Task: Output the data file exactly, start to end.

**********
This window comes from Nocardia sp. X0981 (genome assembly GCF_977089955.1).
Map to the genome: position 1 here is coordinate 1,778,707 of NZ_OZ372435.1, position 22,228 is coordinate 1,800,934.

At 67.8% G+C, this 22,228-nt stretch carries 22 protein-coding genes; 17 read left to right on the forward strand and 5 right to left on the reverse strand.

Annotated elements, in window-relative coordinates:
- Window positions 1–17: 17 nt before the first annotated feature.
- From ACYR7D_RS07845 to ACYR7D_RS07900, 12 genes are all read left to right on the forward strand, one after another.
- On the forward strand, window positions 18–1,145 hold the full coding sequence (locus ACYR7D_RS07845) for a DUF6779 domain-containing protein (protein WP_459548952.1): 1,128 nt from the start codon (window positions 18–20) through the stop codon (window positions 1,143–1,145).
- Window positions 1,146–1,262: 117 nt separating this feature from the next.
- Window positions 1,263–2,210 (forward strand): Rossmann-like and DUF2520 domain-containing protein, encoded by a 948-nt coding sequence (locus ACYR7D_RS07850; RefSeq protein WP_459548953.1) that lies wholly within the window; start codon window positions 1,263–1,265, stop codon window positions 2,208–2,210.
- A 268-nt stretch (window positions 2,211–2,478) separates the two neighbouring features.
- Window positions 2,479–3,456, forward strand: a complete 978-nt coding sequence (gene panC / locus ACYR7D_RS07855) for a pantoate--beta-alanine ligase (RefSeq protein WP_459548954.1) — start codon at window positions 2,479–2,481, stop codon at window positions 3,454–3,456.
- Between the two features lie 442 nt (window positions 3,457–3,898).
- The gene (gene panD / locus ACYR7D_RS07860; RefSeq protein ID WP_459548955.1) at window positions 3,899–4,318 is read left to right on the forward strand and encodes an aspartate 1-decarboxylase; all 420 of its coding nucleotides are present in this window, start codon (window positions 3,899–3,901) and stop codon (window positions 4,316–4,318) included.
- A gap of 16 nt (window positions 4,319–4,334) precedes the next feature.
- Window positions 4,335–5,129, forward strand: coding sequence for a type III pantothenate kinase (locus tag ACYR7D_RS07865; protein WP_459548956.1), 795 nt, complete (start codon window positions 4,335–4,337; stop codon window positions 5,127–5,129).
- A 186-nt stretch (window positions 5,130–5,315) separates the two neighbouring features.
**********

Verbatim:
This window comes from Nocardia sp. X0981 (genome assembly GCF_977089955.1).
Map to the genome: position 1 here is coordinate 1,778,707 of NZ_OZ372435.1, position 22,228 is coordinate 1,800,934.

At 67.8% G+C, this 22,228-nt stretch carries 22 protein-coding genes; 17 read left to right on the forward strand and 5 right to left on the reverse strand.

Annotated elements, in window-relative coordinates:
- Window positions 1–17: 17 nt before the first annotated feature.
- From ACYR7D_RS07845 to ACYR7D_RS07900, 12 genes are all read left to right on the forward strand, one after another.
- On the forward strand, window positions 18–1,145 hold the full coding sequence (locus ACYR7D_RS07845) for a DUF6779 domain-containing protein (protein WP_459548952.1): 1,128 nt from the start codon (window positions 18–20) through the stop codon (window positions 1,143–1,145).
- Window positions 1,146–1,262: 117 nt separating this feature from the next.
- Window positions 1,263–2,210 (forward strand): Rossmann-like and DUF2520 domain-containing protein, encoded by a 948-nt coding sequence (locus ACYR7D_RS07850; RefSeq protein WP_459548953.1) that lies wholly within the window; start codon window positions 1,263–1,265, stop codon window positions 2,208–2,210.
- A 268-nt stretch (window positions 2,211–2,478) separates the two neighbouring features.
- Window positions 2,479–3,456, forward strand: a complete 978-nt coding sequence (gene panC / locus ACYR7D_RS07855) for a pantoate--beta-alanine ligase (RefSeq protein WP_459548954.1) — start codon at window positions 2,479–2,481, stop codon at window positions 3,454–3,456.
- Between the two features lie 442 nt (window positions 3,457–3,898).
- The gene (gene panD / locus ACYR7D_RS07860; RefSeq protein ID WP_459548955.1) at window positions 3,899–4,318 is read left to right on the forward strand and encodes an aspartate 1-decarboxylase; all 420 of its coding nucleotides are present in this window, start codon (window positions 3,899–3,901) and stop codon (window positions 4,316–4,318) included.
- A gap of 16 nt (window positions 4,319–4,334) precedes the next feature.
- Window positions 4,335–5,129, forward strand: coding sequence for a type III pantothenate kinase (locus tag ACYR7D_RS07865; protein WP_459548956.1), 795 nt, complete (start codon window positions 4,335–4,337; stop codon window positions 5,127–5,129).
- A 186-nt stretch (window positions 5,130–5,315) separates the two neighbouring features.